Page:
Research Highlight: Molecular control of cocaine’s consequences on the brain and behaviour

The ENP team of Jocelyne Caboche and Peter Vanhoutte (UPMC) have pioneered findings on the interplay of two key neurotransmitter systems that are recruited by drugs of abuse to change behaviour, namely Dopamine and Glutamate. In this study, first-authored by ENP graduate alumni Emma Cahill, they asked whether direct receptor-receptor interactions could contribute to cocaine’s effects. This hypothesis was confirmed. Blocking the receptor complex formed between Dopamine and Glutamate receptors (D1R/GluN1), using an interfering peptide designed by the team, prevented cocaine-induced changes at multiple levels, including the behaviour of cocaine-treated mice.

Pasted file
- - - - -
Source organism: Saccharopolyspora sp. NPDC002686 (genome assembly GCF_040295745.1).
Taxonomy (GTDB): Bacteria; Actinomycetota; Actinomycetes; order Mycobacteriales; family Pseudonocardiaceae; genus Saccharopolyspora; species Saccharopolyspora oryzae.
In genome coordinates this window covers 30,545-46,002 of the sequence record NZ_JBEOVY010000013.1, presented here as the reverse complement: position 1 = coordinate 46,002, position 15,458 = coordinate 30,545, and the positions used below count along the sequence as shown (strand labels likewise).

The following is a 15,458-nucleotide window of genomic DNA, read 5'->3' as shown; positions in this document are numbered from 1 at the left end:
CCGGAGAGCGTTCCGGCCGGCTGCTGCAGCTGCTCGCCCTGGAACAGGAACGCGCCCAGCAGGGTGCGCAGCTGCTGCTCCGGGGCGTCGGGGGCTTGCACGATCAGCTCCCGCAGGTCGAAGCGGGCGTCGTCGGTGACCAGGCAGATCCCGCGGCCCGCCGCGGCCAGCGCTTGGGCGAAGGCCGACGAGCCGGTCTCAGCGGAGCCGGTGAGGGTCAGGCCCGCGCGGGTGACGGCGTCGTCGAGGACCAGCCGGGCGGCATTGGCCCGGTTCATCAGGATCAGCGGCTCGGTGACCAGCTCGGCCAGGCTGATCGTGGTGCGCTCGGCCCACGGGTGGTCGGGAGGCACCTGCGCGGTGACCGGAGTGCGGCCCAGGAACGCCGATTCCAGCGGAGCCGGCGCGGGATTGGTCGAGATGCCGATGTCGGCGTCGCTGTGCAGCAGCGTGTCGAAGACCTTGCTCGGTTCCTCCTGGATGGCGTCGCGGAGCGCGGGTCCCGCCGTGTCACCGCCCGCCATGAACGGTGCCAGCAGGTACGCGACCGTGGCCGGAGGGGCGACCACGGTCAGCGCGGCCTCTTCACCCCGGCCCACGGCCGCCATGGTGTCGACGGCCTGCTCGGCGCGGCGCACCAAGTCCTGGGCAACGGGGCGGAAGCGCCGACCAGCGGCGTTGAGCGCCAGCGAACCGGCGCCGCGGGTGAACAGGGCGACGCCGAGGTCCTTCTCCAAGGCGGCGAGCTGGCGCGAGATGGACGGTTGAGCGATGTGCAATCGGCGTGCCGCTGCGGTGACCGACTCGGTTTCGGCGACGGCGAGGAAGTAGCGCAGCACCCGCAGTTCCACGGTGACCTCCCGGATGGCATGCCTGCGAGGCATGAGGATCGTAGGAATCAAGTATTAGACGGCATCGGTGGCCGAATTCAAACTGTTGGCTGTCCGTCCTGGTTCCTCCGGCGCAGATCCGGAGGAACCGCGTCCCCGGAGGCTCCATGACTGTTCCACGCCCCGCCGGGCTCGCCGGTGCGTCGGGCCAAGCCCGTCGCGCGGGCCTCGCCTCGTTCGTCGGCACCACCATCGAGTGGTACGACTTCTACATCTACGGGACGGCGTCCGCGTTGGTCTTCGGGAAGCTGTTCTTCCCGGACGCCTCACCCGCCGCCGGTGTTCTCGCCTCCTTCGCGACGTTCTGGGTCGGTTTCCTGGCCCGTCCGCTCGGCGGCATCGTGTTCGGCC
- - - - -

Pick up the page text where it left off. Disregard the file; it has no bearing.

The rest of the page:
Check out the research article, open access 

Cahill E, Salery M, Vanhoutte P and Caboche J (2014) Convergence of dopamine and glutamate signaling onto striatal ERK activation in response to drugs of abuse. Front. Pharmacol4:172. doi: 10.3389/fphar.2013.00172

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